2.8. Determination of Minimum Inhibitory Concentration (MIC) by a Broth Microdilution Method
For this study, a pathogenic strain from V. parahaemolyticus bacterium, donated by the Center for Biological Research of the Northwest (CIBNOR)  and characterized in the Interdisciplinary Research Center Regional Integral Development (CIIDIR) , was used. For growth kinetics tests, a Synergy HTX (BioTek Instruments) plate reader was used. The absorbance was monitored at 540 nm every 15 min with shaking at 30°C for 24 h. Tests were carried out in new and sterile 96-well plates. Each well contained 50 μL of Mueller-Hinton culture medium (Difco), 30 μL of inhibitory agents (5, 10, 15, 20, 25, 30, and 35 μg/mL of AgNPs and 88, 100, 110, and 330 μg/mL of Rh extract), and 20 μL of inoculum of V. parahaemolyticus at a well concentration of 105 cells/mL. Each treatment was performed in triplicate. As a blank, culture medium was used and, as a control, the bacteria without treatment. The MIC value was taken at the lowest concentration of antibacterial agents that inhibits the growth of bacteria .
2.9. Time-Kill Curves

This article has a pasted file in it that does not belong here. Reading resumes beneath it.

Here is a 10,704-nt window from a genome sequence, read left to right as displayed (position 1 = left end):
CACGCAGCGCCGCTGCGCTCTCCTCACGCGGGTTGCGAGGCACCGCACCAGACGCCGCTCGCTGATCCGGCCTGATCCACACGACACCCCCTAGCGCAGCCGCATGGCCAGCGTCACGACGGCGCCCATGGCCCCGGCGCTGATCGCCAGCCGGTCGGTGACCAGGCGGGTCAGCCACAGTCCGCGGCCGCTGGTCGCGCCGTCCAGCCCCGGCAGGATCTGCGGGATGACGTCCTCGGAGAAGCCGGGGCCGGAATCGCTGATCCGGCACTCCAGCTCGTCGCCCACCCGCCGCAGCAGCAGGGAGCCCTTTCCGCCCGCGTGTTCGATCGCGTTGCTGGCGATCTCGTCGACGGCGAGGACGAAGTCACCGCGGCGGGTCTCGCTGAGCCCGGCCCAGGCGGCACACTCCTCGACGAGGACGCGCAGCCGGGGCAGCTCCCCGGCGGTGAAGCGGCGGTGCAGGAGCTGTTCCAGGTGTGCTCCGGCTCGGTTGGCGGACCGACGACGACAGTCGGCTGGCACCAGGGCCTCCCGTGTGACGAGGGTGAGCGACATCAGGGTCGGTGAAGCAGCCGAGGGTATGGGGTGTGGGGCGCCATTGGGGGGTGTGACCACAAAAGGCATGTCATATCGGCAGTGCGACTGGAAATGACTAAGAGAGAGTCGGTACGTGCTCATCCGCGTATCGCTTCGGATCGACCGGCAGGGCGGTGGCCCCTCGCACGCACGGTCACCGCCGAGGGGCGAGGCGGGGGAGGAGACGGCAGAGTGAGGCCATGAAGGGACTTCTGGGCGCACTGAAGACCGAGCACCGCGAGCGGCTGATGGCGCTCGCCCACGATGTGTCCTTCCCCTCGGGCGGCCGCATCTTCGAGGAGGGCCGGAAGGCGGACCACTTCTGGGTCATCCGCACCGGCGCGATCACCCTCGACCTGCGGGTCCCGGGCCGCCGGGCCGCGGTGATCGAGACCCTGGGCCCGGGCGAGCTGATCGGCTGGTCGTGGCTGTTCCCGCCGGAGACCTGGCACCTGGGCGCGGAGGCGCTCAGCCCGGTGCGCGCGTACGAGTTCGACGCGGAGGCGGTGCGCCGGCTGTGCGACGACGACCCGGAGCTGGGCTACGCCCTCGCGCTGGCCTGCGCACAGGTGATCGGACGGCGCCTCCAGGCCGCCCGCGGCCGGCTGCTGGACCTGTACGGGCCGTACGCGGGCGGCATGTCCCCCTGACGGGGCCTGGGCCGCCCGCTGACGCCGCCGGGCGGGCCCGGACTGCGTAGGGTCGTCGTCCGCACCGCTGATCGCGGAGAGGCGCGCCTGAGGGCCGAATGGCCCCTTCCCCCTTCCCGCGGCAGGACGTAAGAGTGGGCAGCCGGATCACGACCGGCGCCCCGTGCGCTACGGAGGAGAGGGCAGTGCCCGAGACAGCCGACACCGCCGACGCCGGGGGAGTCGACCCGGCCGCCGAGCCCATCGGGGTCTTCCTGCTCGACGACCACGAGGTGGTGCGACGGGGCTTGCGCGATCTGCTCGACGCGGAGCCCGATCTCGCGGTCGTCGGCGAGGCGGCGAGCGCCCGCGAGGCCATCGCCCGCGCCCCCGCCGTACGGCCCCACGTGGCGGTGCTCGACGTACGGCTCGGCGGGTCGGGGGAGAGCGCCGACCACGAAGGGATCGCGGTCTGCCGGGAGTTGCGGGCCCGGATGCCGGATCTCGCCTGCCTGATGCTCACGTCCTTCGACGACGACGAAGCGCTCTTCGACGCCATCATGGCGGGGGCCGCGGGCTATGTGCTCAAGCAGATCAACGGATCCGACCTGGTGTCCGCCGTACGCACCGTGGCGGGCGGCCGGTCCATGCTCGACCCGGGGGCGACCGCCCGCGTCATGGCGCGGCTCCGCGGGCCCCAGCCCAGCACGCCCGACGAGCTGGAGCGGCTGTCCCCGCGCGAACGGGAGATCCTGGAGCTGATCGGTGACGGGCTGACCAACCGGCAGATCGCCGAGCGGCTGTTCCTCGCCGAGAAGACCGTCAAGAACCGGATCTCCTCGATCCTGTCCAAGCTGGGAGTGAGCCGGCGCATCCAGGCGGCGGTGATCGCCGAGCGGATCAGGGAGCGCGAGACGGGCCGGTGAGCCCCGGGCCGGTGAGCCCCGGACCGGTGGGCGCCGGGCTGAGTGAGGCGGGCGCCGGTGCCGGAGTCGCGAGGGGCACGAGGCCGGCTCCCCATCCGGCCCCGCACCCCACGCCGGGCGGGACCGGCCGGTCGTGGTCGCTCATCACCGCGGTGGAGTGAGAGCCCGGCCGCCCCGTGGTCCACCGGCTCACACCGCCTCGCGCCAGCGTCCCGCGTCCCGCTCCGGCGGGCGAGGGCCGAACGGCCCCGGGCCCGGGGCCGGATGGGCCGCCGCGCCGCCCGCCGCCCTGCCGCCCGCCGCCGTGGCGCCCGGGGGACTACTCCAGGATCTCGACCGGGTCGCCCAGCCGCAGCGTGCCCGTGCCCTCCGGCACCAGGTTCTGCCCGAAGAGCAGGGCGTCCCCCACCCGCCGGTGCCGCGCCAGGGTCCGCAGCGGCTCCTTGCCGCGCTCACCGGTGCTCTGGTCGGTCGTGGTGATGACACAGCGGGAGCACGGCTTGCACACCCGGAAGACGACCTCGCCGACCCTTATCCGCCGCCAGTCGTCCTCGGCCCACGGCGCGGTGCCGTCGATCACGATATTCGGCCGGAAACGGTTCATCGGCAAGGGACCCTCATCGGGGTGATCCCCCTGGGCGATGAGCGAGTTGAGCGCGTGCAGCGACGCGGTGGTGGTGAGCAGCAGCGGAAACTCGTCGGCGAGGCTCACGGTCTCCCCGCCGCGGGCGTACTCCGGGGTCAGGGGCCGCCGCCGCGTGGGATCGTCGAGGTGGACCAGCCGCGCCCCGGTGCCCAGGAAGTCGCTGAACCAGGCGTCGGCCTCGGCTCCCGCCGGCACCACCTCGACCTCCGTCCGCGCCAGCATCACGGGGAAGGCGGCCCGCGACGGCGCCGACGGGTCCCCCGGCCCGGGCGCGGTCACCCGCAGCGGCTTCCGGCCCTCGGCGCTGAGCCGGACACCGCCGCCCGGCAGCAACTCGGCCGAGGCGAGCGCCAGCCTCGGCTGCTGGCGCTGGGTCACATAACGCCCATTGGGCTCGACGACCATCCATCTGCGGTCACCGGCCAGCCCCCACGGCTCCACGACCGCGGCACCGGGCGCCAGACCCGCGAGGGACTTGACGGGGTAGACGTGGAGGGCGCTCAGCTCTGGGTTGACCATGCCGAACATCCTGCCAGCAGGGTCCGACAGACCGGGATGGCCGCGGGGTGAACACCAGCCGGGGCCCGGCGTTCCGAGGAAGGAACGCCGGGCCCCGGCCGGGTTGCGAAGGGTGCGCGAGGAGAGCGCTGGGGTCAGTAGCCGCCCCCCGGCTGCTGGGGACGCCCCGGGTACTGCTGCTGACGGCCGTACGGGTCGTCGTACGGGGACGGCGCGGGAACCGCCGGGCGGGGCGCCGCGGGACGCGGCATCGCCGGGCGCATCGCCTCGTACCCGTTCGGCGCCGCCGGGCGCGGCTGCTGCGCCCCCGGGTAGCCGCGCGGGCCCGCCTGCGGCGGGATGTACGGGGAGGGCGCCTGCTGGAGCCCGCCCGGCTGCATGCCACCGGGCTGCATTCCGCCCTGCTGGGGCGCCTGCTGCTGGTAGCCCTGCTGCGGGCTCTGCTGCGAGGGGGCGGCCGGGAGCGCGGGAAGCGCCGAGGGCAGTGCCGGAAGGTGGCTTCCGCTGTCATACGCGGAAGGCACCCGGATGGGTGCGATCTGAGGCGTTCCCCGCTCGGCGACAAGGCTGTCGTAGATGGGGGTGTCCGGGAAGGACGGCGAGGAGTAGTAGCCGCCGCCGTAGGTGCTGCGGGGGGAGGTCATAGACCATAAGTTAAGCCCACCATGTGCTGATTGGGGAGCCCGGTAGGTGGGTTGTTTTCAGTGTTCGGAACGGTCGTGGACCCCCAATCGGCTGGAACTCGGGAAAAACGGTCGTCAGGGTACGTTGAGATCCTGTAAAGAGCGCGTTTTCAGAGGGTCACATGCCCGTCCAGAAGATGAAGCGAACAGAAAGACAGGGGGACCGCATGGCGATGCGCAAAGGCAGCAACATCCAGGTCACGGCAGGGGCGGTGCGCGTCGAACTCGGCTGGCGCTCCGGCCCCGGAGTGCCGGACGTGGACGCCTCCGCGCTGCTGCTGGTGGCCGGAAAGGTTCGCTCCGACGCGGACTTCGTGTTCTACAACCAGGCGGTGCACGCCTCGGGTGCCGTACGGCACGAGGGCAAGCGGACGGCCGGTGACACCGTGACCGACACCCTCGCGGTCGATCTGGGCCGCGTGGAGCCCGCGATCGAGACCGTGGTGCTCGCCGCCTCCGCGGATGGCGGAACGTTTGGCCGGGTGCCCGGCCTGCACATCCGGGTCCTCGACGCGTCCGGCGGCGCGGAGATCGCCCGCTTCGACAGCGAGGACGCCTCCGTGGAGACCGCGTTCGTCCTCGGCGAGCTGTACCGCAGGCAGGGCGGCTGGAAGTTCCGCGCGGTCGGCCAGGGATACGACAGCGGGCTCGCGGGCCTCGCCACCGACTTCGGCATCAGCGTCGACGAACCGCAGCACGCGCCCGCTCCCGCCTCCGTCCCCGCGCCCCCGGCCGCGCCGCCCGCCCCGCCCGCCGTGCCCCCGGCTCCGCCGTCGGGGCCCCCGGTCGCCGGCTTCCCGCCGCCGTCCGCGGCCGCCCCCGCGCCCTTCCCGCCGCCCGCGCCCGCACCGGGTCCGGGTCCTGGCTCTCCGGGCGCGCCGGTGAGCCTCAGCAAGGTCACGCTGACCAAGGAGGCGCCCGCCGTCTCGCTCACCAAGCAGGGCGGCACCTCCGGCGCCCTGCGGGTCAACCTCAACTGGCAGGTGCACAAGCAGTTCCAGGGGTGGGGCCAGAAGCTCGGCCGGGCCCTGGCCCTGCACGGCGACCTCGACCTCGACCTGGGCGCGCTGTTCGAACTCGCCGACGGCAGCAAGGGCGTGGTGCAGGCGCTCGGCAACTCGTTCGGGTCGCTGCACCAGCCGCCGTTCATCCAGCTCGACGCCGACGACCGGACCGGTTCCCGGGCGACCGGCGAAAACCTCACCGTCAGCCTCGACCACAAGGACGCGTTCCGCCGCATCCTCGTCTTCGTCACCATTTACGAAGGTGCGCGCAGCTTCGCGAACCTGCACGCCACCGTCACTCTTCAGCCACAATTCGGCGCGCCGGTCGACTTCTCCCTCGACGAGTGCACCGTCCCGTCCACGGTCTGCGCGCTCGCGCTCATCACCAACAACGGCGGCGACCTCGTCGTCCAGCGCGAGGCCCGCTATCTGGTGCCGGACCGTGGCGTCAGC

An inoculum of V. parahaemolyticus was seeded on a plate with marine agar (BD Difco) at 30°C for 24 h. Later, bacterial concentration was adjusted to 108 by the McFarland method . Distilled and sterilized water was used, and saline solution was prepared at 2.5% NaCl (Sigma-Aldrich). For the broth macrodilution test, 5 vials were used, which contained 1 mL of an inhibitory agent, 500 μL of V. parahaemolyticus inoculum, and 3.5 mL of Mueller-Hinton broth at 2.5% NaCl. In control, the volume of an inhibitory agent was replaced by culture broth. As inhibitors, AgNPs (25 and 200 μg/mL) and the Rh extract (220 and 880 μg/mL) were evaluated. The tested concentrations correspond to 1 and 4 times the MIC for both treatments. As a control, V. parahaemolyticus was used without treatment. During the trial, vials were maintained in constant agitation on a test tube rocker (United Products & Instruments Inc.) at 25 cycles per minute in order to ensure contact between inhibitors and bacteria. V. parahaemolyticus initial concentration in the vials was 105 CFU/mL. To construct time-kill curves, samples were taken from the vials at 0, 4, 8, 12, and 24 h. Serial ten-fold dilutions (10-1–10-8) of the bacterial suspension had been performed in saline water (35 ppm), and 100 μL was inoculated into plate count agar (PCA) (). After 24 h of incubation at 30°C, CFU were counted and the limits of count detection were of 5-50 CFU. Killing rate was determined by plotting the total number of viable cells as log10 CFU/mL versus time. Bactericidal activities have been defined as to decrease in CFU/mL (99.9% kill) .